Posts: 85
Cliff Notes is something quite else, being a collection of short form classics and coming with a distinctive cover that would prevent sneaking in to a test if not removed.

Right. I remember seeing the coles notes when I lived in canada, and they had bright yellow and black striped covers. I think cliffs are done up the same. They were generally considered cheating tools, because it got you (theoretically) out of reading that classic book assignment. I'd always see a few of those in the hall before exams.

So to clarify, I would like to hear all sorts of names for cheating tools, either in the class room, or right before you run in.

Ali



#78631 08/21/02 05:07 PM
Joined: Jan 2001
Posts: 13,858
W
wwh Offline
Carpal Tunnel
Offline
Carpal Tunnel
W
Joined: Jan 2001
Posts: 13,858
Latin teachers used to condemn use of translations, which were called "trots".


#78632 08/21/02 05:08 PM
Joined: Feb 2001
Posts: 85
S
Seian Offline OP
journeyman
OP Offline
journeyman
S
Joined: Feb 2001
Posts: 85
Thanks. I did fortunately find that first when I did a google, but it was the only useful bit of information I've found so far. Most of the hits in the search engine are for actual cheat/crib sheets, rather than giving alternate terms for them.

Thanks

Ali


#78633 08/21/02 05:10 PM
Joined: Feb 2001
Posts: 85
S
Seian Offline OP
journeyman
OP Offline
journeyman
S
Joined: Feb 2001
Posts: 85
That one's interesting. Do you know how they came up with the word "trots"? Is it short for something? Or a play on "ponies"?


#78634 08/22/02 08:33 PM
Joined: Jan 2001
Posts: 771
old hand
Offline
old hand
Joined: Jan 2001
Posts: 771

Joined: Mar 2000
Posts: 11,613
Carpal Tunnel
Offline
Carpal Tunnel
Joined: Mar 2000
Posts: 11,613
Gee, Fiberbabe, I wonder where his grave is....

Though this isn't strictly a word question, I'd really like to know all of your-all's opinions on Cliff Notes. Does anyone outside of school EVER use them? And if they are used by students, are the students really being deprived of anything?


Joined: Jul 2000
Posts: 3,467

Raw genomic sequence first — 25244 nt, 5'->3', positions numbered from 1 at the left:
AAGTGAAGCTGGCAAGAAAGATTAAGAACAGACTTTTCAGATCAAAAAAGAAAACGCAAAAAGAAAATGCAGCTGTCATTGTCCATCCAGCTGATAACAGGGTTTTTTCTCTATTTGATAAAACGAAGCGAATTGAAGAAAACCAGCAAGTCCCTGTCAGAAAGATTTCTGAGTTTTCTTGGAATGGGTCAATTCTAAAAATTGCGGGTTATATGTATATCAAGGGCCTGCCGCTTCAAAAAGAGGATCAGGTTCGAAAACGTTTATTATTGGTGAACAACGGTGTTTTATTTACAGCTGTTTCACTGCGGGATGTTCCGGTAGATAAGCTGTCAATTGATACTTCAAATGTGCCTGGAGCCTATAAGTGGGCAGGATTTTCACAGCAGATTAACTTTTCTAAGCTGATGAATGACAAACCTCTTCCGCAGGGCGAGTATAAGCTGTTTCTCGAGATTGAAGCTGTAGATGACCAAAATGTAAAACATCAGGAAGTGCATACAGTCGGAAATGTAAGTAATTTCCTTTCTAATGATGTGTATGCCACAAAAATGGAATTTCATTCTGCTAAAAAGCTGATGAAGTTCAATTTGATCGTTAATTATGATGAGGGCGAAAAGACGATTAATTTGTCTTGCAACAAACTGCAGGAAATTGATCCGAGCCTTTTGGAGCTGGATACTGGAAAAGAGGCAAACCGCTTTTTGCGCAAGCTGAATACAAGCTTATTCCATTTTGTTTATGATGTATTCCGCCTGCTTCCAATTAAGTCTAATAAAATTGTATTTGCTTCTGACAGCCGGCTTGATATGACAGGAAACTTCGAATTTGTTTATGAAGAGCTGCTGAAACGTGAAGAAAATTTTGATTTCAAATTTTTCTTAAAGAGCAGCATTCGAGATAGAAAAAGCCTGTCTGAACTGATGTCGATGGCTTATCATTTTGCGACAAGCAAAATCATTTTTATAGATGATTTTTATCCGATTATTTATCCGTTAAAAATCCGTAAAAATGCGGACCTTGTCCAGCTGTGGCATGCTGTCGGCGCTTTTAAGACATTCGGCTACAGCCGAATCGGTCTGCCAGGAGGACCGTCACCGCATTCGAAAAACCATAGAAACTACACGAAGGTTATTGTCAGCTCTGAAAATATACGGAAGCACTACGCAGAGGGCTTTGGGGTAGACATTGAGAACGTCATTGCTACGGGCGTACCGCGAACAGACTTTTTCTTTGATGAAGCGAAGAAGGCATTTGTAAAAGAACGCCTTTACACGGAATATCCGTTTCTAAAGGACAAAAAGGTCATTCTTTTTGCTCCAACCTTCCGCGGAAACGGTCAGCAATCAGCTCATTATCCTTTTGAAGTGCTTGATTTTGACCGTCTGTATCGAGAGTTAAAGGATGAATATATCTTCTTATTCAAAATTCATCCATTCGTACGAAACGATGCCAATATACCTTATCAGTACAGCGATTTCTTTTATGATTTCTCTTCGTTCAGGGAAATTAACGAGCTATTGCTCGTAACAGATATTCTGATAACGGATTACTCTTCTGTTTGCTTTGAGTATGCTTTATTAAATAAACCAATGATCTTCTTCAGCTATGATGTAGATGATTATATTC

Carpal Tunnel
Offline
Carpal Tunnel
Joined: Jul 2000
Posts: 3,467
I guess people still use them because they still sell them.

And do the students lose? You damn betcha. Can you imagine a book of puns with nothing but the punch lines?

Seriously, they lose the ability to tell the difference between good and bad writing. You become uncritical.

IMHO the only way to become a good writer is to read a LOT. So when you don't read you seriously undermine your ability to write.





TEd
Page 1 of 2 1 2

Moderated by  Jackie 

Link Copied to Clipboard
Forum Statistics
Forums16
Topics13,904
Posts227,969
Members9,146
Most Online3,341
Dec 9th, 2011
Newest Members
rexdee, gypsydancer, Astrostu, Chaske, ApophaticAxiom
9,146 Registered Users
Who's Online Now
0 members (), 99 guests, and 3 robots.
Key: Admin, Global Mod, Mod
Top Posters(30 Days)
Top Posters
wwh 13,858
Faldage 13,803
Jackie 11,613
tsuwm 10,542
LukeJavan8 9,797
AnnaStrophic 6,511
Wordwind 6,296
of troy 5,400
Disclaimer: Wordsmith.org is not responsible for views expressed on this site. Use of this forum is at your own risk and liability - you agree to hold Wordsmith.org and its associates harmless as a condition of using it.

Home | Today's Word | Yesterday's Word | Subscribe | FAQ | Archives | Search | Feedback
Wordsmith Talk | Wordsmith Chat

© 1994-2021 Wordsmith

Powered by UBB.threads™ PHP Forum Software 7.7.5
(Release build 20201027)
Responsive Width:

PHP: 7.4.24 Page Time: 0.017s Queries: 34 (0.006s) Memory: 2.9368 MB (Peak: 3.2481 MB) Data Comp: Off Server Time: 2021-10-17 13:33:21 UTC
Valid HTML 5 and Valid CSS